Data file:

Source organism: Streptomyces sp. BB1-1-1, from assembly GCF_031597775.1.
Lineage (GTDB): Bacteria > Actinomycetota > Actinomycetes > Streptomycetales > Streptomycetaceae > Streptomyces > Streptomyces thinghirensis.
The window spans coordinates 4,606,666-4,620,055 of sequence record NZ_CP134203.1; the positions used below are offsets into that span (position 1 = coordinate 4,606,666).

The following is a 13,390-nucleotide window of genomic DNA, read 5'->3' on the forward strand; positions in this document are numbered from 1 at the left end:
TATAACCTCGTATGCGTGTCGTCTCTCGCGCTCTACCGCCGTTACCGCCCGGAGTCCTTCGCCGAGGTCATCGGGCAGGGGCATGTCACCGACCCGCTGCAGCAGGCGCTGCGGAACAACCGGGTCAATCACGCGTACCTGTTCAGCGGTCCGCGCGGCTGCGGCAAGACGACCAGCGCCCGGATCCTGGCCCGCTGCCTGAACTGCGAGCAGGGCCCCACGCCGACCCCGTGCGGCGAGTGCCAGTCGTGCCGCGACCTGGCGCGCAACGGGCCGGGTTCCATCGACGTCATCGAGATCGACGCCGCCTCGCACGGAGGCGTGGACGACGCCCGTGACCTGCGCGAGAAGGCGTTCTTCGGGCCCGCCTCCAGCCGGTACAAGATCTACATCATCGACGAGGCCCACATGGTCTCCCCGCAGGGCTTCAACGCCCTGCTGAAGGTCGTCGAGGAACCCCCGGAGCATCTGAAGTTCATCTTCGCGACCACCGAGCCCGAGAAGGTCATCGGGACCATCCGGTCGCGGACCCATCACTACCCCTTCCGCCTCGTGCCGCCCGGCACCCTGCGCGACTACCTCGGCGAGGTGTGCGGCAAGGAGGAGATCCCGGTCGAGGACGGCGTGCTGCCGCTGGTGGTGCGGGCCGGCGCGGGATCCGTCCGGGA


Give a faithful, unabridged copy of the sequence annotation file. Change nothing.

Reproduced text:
Source organism: Streptomyces sp. BB1-1-1, from assembly GCF_031597775.1.
Lineage (GTDB): Bacteria > Actinomycetota > Actinomycetes > Streptomycetales > Streptomycetaceae > Streptomyces > Streptomyces thinghirensis.
The window spans coordinates 4,606,666-4,620,055 of sequence record NZ_CP134203.1; the positions used below are offsets into that span (position 1 = coordinate 4,606,666).

The following is a 13,390-nucleotide window of genomic DNA, read 5'->3' on the forward strand; positions in this document are numbered from 1 at the left end:
TATAACCTCGTATGCGTGTCGTCTCTCGCGCTCTACCGCCGTTACCGCCCGGAGTCCTTCGCCGAGGTCATCGGGCAGGGGCATGTCACCGACCCGCTGCAGCAGGCGCTGCGGAACAACCGGGTCAATCACGCGTACCTGTTCAGCGGTCCGCGCGGCTGCGGCAAGACGACCAGCGCCCGGATCCTGGCCCGCTGCCTGAACTGCGAGCAGGGCCCCACGCCGACCCCGTGCGGCGAGTGCCAGTCGTGCCGCGACCTGGCGCGCAACGGGCCGGGTTCCATCGACGTCATCGAGATCGACGCCGCCTCGCACGGAGGCGTGGACGACGCCCGTGACCTGCGCGAGAAGGCGTTCTTCGGGCCCGCCTCCAGCCGGTACAAGATCTACATCATCGACGAGGCCCACATGGTCTCCCCGCAGGGCTTCAACGCCCTGCTGAAGGTCGTCGAGGAACCCCCGGAGCATCTGAAGTTCATCTTCGCGACCACCGAGCCCGAGAAGGTCATCGGGACCATCCGGTCGCGGACCCATCACTACCCCTTCCGCCTCGTGCCGCCCGGCACCCTGCGCGACTACCTCGGCGAGGTGTGCGGCAAGGAGGAGATCCCGGTCGAGGACGGCGTGCTGCCGCTGGTGGTGCGGGCCGGCGCGGGATCCGTCCGGGA